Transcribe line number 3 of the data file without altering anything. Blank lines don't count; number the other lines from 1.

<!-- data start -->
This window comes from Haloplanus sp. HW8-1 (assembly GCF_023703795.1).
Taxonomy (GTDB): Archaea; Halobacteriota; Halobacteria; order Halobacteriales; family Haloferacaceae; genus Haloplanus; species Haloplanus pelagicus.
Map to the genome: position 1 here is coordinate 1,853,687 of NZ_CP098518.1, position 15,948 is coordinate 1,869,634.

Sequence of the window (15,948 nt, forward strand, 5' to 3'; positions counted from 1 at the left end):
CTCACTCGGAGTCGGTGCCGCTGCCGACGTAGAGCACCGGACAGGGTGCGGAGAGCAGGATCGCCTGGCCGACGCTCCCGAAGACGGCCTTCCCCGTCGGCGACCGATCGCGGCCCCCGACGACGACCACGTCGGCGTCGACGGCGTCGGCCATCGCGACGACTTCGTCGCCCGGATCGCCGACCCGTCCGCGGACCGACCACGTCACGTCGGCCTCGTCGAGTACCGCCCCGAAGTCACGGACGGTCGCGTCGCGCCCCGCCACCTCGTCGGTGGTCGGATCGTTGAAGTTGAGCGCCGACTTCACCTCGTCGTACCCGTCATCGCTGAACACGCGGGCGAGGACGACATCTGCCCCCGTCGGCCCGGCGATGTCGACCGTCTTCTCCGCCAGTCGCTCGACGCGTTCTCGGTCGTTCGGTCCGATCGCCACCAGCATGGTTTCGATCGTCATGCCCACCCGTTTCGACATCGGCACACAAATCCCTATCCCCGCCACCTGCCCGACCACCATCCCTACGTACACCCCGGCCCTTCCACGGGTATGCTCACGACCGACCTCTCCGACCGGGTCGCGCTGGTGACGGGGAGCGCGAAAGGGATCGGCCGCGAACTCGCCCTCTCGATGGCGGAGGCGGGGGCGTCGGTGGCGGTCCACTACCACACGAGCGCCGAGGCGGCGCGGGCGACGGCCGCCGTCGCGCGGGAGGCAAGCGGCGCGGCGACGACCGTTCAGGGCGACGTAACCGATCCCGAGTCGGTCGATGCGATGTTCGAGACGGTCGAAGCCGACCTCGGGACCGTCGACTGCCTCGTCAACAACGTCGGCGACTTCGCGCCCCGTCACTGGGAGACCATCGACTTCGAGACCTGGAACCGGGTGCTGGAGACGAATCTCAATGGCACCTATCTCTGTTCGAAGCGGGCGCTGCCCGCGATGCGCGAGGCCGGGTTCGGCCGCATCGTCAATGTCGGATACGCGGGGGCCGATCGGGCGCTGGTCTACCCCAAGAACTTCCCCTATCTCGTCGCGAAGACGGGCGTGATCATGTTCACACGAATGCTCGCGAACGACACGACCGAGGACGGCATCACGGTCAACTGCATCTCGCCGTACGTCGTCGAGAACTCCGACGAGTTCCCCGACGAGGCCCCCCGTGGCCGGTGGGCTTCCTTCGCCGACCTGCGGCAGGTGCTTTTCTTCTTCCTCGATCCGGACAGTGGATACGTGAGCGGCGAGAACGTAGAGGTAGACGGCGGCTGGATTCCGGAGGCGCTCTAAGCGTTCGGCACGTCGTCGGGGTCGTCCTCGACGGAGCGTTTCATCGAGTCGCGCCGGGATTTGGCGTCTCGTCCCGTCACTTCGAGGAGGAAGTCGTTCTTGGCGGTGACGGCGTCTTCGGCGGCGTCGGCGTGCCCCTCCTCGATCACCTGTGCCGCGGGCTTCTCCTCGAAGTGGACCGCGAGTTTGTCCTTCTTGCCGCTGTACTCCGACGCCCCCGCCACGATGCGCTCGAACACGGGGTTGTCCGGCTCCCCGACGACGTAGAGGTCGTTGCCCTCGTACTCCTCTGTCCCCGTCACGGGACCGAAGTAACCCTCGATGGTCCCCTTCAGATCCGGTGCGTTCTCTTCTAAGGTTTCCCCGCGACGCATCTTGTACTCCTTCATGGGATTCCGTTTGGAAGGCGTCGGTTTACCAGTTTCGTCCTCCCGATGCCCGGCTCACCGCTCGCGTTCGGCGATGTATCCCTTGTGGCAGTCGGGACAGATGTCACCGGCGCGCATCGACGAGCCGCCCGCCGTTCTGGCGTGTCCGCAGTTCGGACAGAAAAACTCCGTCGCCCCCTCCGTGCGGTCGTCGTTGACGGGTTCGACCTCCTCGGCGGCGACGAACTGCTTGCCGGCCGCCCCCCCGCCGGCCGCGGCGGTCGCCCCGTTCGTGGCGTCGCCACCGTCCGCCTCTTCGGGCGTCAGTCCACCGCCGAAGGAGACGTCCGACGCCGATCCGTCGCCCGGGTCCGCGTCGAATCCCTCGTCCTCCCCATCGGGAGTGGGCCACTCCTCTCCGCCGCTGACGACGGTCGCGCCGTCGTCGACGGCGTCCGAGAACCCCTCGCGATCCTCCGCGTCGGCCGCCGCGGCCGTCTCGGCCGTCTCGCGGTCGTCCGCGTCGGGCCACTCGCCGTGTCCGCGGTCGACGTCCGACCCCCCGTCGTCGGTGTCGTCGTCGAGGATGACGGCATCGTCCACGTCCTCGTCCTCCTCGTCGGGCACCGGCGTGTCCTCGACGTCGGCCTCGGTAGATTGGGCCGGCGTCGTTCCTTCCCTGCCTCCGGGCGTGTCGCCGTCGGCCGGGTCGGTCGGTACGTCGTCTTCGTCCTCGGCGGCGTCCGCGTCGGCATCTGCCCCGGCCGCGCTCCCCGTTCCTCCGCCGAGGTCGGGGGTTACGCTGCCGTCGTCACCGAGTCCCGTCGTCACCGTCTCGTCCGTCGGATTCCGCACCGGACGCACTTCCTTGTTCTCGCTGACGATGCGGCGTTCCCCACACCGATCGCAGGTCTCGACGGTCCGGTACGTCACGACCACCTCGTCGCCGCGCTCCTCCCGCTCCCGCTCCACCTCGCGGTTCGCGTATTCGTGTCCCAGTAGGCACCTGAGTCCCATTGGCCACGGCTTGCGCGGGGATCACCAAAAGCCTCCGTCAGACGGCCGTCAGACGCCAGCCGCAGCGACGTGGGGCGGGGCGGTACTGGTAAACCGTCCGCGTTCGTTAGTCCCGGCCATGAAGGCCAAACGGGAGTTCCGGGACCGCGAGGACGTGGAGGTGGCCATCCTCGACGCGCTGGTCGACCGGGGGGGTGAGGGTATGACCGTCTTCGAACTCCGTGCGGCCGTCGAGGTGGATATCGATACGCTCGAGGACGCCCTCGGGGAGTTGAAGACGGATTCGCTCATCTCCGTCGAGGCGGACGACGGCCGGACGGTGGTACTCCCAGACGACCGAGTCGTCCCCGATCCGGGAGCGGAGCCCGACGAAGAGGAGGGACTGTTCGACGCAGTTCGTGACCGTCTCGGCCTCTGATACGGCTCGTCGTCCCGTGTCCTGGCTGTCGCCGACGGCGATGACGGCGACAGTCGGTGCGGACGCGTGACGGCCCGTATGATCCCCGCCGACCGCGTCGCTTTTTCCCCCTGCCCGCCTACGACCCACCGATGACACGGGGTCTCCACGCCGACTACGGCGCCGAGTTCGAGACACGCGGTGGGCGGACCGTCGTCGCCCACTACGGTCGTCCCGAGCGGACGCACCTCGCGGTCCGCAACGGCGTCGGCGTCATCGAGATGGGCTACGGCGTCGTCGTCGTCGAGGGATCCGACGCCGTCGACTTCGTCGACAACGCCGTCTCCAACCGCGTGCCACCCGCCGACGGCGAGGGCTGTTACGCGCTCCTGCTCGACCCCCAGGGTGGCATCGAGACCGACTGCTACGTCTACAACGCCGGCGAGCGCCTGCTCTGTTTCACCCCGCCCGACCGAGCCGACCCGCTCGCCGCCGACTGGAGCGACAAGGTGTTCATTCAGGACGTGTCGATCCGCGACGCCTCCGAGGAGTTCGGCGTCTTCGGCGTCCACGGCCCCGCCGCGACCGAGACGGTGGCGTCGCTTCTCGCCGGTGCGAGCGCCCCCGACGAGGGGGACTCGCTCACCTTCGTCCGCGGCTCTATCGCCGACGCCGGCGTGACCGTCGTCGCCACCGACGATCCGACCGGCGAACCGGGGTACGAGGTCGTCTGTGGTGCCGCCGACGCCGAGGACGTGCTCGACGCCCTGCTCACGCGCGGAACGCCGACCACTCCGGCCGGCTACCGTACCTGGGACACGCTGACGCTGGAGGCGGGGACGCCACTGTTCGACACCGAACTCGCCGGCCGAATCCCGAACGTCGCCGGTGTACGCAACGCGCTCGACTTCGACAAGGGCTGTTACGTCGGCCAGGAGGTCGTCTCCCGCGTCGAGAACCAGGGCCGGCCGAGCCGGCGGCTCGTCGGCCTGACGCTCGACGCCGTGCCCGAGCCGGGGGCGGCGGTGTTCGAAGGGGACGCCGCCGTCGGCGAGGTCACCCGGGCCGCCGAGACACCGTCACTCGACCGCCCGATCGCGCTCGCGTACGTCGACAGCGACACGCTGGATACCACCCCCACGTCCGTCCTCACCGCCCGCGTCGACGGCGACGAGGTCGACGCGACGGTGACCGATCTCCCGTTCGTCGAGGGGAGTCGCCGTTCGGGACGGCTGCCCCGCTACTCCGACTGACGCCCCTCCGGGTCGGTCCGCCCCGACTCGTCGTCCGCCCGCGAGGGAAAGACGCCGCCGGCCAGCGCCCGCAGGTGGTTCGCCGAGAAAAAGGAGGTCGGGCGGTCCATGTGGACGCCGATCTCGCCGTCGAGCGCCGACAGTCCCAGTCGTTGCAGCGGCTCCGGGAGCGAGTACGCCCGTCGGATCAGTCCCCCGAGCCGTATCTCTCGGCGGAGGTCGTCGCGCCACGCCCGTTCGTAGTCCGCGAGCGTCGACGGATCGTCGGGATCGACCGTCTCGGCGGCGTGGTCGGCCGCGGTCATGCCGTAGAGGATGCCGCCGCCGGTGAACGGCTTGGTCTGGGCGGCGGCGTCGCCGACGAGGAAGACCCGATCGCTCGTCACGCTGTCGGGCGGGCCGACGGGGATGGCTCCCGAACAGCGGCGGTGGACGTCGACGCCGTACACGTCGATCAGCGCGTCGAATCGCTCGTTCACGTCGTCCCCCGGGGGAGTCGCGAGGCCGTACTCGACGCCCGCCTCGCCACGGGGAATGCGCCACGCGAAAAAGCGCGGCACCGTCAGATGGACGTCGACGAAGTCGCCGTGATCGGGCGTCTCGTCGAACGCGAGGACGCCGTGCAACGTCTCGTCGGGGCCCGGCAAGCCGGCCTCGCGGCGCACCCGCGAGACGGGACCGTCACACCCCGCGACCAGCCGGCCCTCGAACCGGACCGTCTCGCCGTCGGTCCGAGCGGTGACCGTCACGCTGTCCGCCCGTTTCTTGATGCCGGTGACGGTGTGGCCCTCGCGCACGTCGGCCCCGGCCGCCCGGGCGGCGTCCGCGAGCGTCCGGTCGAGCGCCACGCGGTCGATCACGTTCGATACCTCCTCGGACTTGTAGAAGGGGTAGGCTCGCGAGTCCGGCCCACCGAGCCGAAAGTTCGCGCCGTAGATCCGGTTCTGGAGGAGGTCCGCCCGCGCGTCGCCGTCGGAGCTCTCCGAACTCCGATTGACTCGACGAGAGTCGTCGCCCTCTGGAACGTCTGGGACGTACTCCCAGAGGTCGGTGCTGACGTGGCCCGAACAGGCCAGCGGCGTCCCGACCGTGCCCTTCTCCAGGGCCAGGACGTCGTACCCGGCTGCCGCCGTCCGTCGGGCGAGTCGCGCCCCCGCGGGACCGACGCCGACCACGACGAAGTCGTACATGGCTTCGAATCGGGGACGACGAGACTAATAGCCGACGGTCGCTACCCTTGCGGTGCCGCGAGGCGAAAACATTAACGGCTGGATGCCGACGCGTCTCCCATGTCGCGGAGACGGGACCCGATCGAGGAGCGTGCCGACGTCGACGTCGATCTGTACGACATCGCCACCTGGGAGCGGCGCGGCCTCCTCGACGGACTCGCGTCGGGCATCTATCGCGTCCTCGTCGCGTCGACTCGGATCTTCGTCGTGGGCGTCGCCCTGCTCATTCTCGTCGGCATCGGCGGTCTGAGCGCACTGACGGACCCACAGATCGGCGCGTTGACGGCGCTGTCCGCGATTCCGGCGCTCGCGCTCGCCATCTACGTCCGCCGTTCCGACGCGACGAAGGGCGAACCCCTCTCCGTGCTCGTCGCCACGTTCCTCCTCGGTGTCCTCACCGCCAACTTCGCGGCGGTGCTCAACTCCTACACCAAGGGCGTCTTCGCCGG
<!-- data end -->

Map to the genome: position 1 here is coordinate 1,853,687 of NZ_CP098518.1, position 15,948 is coordinate 1,869,634.